Flat Rate Considered Harmful

Link: Flat Rate Considered Harmful

Lots of people, including for example
my CEO, say that the hand-held mobile
is going to be a crucial, maybe a dominant, way for people to
experience the Net; particularly on the other side of what we now call
the digital divide. Only there’s an economic problem.

I don’t know anyone who’s really satisfied with the quality of the
mobile Net experience; the iPhone seems to be pushing the edge of
tolerable, as long as you’re on WiFi. But still, where’s the rich menu of
multi-modal multi-media location-sensitive always-on exquisitely-personalized
applications that the hardware and the Net ought to deliver? Surely
there’s something more interesting than Blackberry-style mail?

Here’s one problem: fixed-rate data plans. With those, once the telco has
your money they really want you on the network as little as possible;
there’s no incentive to make it run faster or have better apps or lure you
into using it more. Some of the network operators have this idea that the way
to make money
is to control the relationship with the customer and extract a piece of unit of
payment that flows through a mobile device.

The conventional wisdom—and one I buy into—is that businesses ought to focus
on their core competences. For mobile network operators, those would be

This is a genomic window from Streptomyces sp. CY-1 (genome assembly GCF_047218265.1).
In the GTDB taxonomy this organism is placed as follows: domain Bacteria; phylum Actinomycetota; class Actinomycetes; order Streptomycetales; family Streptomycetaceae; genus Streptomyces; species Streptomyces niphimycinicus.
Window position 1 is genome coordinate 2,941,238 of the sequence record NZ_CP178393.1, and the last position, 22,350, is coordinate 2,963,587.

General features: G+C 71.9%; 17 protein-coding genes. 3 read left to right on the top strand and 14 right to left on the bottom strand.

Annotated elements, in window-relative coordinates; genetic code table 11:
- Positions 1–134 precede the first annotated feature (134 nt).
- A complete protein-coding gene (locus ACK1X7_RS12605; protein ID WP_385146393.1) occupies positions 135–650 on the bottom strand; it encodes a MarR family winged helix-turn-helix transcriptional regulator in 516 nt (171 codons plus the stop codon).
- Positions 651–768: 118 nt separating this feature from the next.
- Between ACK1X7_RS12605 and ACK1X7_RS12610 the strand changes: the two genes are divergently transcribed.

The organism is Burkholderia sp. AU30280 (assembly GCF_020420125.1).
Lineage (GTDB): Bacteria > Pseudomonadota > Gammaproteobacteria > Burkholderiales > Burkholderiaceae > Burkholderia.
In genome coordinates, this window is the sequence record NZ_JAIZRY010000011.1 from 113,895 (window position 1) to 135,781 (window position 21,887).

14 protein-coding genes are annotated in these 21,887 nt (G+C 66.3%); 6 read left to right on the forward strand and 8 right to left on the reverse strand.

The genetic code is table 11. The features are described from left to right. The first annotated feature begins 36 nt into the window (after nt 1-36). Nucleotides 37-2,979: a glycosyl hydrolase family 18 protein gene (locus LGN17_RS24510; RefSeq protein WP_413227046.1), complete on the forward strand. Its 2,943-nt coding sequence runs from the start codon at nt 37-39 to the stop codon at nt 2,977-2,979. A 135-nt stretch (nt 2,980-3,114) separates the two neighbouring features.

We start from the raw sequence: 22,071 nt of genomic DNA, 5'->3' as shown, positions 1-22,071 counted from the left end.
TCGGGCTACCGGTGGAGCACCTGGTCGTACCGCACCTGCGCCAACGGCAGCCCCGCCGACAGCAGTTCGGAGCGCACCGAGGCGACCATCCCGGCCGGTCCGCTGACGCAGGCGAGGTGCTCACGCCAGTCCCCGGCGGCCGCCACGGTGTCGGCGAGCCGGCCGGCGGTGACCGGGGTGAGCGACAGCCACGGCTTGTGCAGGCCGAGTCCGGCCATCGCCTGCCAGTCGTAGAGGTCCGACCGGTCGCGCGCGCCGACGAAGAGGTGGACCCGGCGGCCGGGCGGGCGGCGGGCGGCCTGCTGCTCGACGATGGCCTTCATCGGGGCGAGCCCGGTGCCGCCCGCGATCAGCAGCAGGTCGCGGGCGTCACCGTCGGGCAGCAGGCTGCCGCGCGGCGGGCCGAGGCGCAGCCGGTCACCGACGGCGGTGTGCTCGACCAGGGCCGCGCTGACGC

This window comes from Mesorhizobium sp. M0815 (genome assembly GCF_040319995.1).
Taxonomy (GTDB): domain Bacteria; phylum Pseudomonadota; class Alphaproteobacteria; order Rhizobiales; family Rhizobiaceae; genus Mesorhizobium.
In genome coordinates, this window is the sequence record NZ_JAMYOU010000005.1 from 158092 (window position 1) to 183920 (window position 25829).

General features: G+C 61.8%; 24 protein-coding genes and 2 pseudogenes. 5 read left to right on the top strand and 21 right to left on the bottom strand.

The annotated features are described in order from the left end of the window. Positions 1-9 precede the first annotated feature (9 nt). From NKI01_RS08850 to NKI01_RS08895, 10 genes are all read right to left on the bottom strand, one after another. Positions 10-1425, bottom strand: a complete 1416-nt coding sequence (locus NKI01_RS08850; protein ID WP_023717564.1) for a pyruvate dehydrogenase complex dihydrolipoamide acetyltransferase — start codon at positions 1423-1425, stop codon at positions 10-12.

bandwidth and billing. So, here’s a recipe for blowing up the mobile-network
business and making the world better and also a whole lot of money.

  1. Discontinue all flat-rate mobile data plans.

  2. Offer a-la-carte data at a price that seems obscenely, ridiculously,

  3. Radically open up the network. Let anyone connect anything to it.
    Sell phones that make it really easy to download apps from anywhere and run

  4. Build a developer ecosystem. Make it effortless to get in. Build a
    hot-new-apps social network; maybe in alliance with one of the big existing
    social nets.

  5. Don’t ask developers for any money. But sell the use of your billing
    system at a really attractive rate, so people can sign up for apps and have it
    billed to their phone plan. Do it at a scale that an app can charge a dime a
    month and still make money on scale.

  6. Duck and cover, because the explosion of creativity and new business
    models will cause some casualties.

Seems like a no-brainer to me.